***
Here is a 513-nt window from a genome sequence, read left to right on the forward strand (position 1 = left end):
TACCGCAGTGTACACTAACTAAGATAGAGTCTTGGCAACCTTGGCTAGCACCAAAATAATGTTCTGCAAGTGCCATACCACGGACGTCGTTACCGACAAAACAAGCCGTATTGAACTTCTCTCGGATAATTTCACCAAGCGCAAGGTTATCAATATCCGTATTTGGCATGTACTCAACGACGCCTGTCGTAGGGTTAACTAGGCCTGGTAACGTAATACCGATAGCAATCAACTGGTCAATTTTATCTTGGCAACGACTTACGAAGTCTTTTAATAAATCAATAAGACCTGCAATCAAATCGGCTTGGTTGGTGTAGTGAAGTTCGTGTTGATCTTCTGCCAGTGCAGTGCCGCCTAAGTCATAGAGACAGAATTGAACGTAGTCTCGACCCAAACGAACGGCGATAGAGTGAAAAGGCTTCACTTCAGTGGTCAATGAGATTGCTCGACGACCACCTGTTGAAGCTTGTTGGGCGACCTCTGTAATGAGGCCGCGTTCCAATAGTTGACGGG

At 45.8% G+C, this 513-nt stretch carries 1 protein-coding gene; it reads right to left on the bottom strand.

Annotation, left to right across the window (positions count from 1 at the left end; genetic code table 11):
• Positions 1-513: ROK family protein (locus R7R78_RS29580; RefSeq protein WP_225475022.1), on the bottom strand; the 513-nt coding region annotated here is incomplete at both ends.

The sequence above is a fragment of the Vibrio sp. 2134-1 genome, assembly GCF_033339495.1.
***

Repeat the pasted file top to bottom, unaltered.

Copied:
Here is a 513-nt window from a genome sequence, read left to right on the forward strand (position 1 = left end):
TACCGCAGTGTACACTAACTAAGATAGAGTCTTGGCAACCTTGGCTAGCACCAAAATAATGTTCTGCAAGTGCCATACCACGGACGTCGTTACCGACAAAACAAGCCGTATTGAACTTCTCTCGGATAATTTCACCAAGCGCAAGGTTATCAATATCCGTATTTGGCATGTACTCAACGACGCCTGTCGTAGGGTTAACTAGGCCTGGTAACGTAATACCGATAGCAATCAACTGGTCAATTTTATCTTGGCAACGACTTACGAAGTCTTTTAATAAATCAATAAGACCTGCAATCAAATCGGCTTGGTTGGTGTAGTGAAGTTCGTGTTGATCTTCTGCCAGTGCAGTGCCGCCTAAGTCATAGAGACAGAATTGAACGTAGTCTCGACCCAAACGAACGGCGATAGAGTGAAAAGGCTTCACTTCAGTGGTCAATGAGATTGCTCGACGACCACCTGTTGAAGCTTGTTGGGCGACCTCTGTAATGAGGCCGCGTTCCAATAGTTGACGGG

At 45.8% G+C, this 513-nt stretch carries 1 protein-coding gene; it reads right to left on the bottom strand.

Annotation, left to right across the window (positions count from 1 at the left end; genetic code table 11):
• Positions 1-513: ROK family protein (locus R7R78_RS29580; RefSeq protein WP_225475022.1), on the bottom strand; the 513-nt coding region annotated here is incomplete at both ends.

The sequence above is a fragment of the Vibrio sp. 2134-1 genome, assembly GCF_033339495.1.